Discrimination. Discrimination claims typically result when employers treat an employee differently and adversely because he or she falls into a legally protected category under federal or Florida law. There are several situations when you may need a discrimination attorney from Florin Gray. For example, if you have been terminated or demoted because of your race, color, religion, disability, or marital status, you would have a potential claim and need to consult an attorney. An employer may create an environment so discriminatory and hostile that no reasonable person could continue to work in those circumstances. An employer, in that case, may be deemed to have “constructively discharged” the employee, giving rise to a discrimination claim.
Retaliation. Employers in Florida sometimes retaliate against employees that assert their right not to be discriminated against or to be paid properly. Retaliation can include many adverse actions including termination, demotion, or reduction in hours. Fortunately, both federal and Florida law prohibit employers from taking adverse actions against employees that take legally protected steps. Some examples of legally protected activity include:
- Filing a claim of discrimination;
- Participating in an investigation of a discrimination claim;
- Objecting to your employer’s failure to pay overtime; or
- Refusing to commit an illegal act, like refusing to lie during an investigation.
If you have engaged in protected activity and your employer has taken any adverse action against you, you should immediately consult an employment lawyer at Florin Gray.
Harassment. This is defined as “unwelcome conduct based on race, color, religion, sex (including pregnancy), national origin, age (40 or older), disability or genetic information.” Harassment is illegal if you are required to endure the conduct to keep your job, or the conduct rises to the level that any reasonable person would consider hostile, abusive, or intimidating. This could include offensive conduct relating to a legally protected activity or category. It also includes offensive jokes, objects or pictures, name-calling, physical assaults, threats, and any other actions or behavior that might interfere with an individual’s work performance. Any of these unwelcome activities in a persistent manner can create an intimidating, hostile, or abusive environment. Note that the harasser can be anyone that is associated with the workplace, even contractors such as vendors or repairmen. Also, anyone may file a harassment complaint, no matter if they witnessed it or were the subject of it.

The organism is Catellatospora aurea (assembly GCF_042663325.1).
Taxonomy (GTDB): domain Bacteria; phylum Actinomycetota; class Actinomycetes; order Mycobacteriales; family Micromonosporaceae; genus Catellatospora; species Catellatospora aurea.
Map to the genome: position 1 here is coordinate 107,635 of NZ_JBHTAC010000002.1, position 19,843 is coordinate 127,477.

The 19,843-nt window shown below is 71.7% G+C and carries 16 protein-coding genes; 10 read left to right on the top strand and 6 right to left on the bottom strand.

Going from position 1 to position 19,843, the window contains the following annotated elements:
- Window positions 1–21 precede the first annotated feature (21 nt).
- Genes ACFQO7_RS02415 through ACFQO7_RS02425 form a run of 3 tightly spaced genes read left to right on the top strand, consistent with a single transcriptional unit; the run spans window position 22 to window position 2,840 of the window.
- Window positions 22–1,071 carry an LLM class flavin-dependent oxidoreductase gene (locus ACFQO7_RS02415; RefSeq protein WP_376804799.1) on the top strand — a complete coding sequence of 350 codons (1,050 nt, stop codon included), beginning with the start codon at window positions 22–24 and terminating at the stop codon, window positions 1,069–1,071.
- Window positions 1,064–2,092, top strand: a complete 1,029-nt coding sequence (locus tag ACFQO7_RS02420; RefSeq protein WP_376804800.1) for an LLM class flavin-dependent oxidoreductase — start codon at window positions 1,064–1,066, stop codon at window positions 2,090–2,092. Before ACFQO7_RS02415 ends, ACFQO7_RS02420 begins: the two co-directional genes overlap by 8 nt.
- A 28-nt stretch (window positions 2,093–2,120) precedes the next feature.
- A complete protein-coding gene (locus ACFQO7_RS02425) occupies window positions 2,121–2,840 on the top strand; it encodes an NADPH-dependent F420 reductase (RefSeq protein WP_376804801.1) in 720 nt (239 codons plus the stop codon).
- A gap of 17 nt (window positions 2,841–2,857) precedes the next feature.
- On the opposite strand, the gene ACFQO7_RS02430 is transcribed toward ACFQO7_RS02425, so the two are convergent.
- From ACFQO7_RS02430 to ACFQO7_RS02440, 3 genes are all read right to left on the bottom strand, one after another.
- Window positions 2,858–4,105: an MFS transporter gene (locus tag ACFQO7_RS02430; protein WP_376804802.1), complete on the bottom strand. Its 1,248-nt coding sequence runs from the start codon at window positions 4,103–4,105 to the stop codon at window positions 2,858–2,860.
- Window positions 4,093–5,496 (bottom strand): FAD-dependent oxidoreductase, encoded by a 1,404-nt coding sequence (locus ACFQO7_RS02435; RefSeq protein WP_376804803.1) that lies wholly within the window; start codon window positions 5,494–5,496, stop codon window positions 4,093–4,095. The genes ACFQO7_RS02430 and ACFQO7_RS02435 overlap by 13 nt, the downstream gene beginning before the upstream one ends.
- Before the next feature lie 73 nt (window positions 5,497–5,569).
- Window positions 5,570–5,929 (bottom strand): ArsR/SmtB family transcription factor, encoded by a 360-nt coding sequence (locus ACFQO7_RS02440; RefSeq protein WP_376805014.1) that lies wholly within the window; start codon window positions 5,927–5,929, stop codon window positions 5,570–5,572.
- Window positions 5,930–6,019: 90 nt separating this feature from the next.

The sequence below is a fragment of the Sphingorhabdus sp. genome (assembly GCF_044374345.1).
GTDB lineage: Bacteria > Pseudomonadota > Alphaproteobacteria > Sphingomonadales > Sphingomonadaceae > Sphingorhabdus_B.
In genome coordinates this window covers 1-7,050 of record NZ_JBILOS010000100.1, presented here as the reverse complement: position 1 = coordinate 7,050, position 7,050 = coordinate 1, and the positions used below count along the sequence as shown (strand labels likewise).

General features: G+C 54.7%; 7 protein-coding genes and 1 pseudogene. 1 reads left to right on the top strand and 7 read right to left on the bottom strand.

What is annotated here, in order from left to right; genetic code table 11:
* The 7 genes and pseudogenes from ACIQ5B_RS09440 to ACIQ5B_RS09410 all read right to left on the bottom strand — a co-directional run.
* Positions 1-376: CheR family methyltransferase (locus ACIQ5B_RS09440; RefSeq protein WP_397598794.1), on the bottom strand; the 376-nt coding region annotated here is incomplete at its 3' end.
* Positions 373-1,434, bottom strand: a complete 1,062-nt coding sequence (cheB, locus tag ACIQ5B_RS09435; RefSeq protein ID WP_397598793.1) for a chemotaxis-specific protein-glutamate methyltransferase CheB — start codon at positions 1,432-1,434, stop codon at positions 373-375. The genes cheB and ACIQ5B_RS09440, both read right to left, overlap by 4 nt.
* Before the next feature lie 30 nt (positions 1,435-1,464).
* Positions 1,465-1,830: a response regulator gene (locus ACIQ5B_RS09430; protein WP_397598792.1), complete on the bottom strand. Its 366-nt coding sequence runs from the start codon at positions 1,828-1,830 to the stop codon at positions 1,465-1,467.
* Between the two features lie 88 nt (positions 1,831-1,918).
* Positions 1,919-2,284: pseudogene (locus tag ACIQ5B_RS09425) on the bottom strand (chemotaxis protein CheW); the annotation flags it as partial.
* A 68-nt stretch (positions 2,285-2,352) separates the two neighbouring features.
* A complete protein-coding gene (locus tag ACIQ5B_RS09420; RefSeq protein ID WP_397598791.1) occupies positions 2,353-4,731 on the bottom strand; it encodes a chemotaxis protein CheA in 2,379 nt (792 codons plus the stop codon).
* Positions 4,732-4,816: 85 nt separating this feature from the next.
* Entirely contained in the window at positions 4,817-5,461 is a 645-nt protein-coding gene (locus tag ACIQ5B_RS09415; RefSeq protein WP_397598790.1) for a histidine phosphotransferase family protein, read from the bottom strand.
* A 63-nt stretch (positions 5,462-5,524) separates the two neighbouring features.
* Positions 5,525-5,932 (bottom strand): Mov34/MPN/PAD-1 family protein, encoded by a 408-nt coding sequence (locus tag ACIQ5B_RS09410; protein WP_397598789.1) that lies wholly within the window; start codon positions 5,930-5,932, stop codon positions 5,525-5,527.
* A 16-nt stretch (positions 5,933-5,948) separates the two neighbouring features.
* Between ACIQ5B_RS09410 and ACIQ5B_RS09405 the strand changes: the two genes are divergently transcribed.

Florida law protects employees from discrimination on the basis of race, color, religion, sex, pregnancy, national origin, age, disability, or marital status. You should work with an experienced employment lawyer to protect your rights. You may be entitled to recover damages, such as lost wages, lost benefits, compensation for non-economic injuries (such as mental anguish, embarrassment, humiliation, and emotional pain and suffering), along with punitive damages, attorney’s fees, and costs.
Contact an Experienced Tampa Employment Discrimination Attorney
If an employer has discriminated against you under Florida or federal law, you should speak with an experienced employment law attorney at Florin Gray. An Florin Gray lawyer can tell you whether your claim has merit and what steps to take to protect your rights. An experienced employment discrimination lawyer may be able help you obtain compensation for your treatment and injuries. Contact an employment discrimination law attorney at Florin Gray today.
At Florin Gray, our legal team is dedicated to the pursuit of justice for the people we represent. Our law firm has more than 100 years of combined experience successfully representing clients in employment law matters. And we operate differently than many law firms, always putting the best interests of our clients first.